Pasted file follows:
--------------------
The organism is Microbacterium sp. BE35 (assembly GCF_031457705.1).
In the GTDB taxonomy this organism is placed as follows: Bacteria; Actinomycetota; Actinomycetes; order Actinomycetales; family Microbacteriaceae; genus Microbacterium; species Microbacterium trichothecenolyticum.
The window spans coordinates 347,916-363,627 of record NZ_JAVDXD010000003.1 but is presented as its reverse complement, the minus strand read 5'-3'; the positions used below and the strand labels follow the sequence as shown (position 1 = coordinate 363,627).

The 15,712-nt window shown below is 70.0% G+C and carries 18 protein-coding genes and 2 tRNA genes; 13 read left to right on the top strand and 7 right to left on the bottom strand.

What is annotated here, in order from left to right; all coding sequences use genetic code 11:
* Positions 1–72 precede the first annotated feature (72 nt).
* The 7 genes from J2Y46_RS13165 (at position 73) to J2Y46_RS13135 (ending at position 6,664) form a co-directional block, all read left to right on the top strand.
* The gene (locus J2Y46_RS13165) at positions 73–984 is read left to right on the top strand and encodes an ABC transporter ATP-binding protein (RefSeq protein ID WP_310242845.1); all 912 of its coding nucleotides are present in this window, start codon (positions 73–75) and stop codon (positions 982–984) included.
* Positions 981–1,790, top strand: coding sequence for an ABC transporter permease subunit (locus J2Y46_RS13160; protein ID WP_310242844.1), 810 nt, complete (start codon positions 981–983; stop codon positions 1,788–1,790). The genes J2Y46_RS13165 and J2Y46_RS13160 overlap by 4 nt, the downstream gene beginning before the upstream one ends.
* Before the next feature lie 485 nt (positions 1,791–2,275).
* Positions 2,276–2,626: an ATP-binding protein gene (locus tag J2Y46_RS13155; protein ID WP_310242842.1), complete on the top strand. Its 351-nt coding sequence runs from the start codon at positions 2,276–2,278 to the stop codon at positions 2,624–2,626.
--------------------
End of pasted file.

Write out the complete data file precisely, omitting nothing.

The organism is Microbacterium sp. BE35 (assembly GCF_031457705.1).
In the GTDB taxonomy this organism is placed as follows: Bacteria; Actinomycetota; Actinomycetes; order Actinomycetales; family Microbacteriaceae; genus Microbacterium; species Microbacterium trichothecenolyticum.
The window spans coordinates 347,916-363,627 of record NZ_JAVDXD010000003.1 but is presented as its reverse complement, the minus strand read 5'-3'; the positions used below and the strand labels follow the sequence as shown (position 1 = coordinate 363,627).

The 15,712-nt window shown below is 70.0% G+C and carries 18 protein-coding genes and 2 tRNA genes; 13 read left to right on the top strand and 7 right to left on the bottom strand.

What is annotated here, in order from left to right; all coding sequences use genetic code 11:
* Positions 1–72 precede the first annotated feature (72 nt).
* The 7 genes from J2Y46_RS13165 (at position 73) to J2Y46_RS13135 (ending at position 6,664) form a co-directional block, all read left to right on the top strand.
* The gene (locus J2Y46_RS13165) at positions 73–984 is read left to right on the top strand and encodes an ABC transporter ATP-binding protein (RefSeq protein ID WP_310242845.1); all 912 of its coding nucleotides are present in this window, start codon (positions 73–75) and stop codon (positions 982–984) included.
* Positions 981–1,790, top strand: coding sequence for an ABC transporter permease subunit (locus J2Y46_RS13160; protein ID WP_310242844.1), 810 nt, complete (start codon positions 981–983; stop codon positions 1,788–1,790). The genes J2Y46_RS13165 and J2Y46_RS13160 overlap by 4 nt, the downstream gene beginning before the upstream one ends.
* Before the next feature lie 485 nt (positions 1,791–2,275).
* Positions 2,276–2,626: an ATP-binding protein gene (locus tag J2Y46_RS13155; protein ID WP_310242842.1), complete on the top strand. Its 351-nt coding sequence runs from the start codon at positions 2,276–2,278 to the stop codon at positions 2,624–2,626.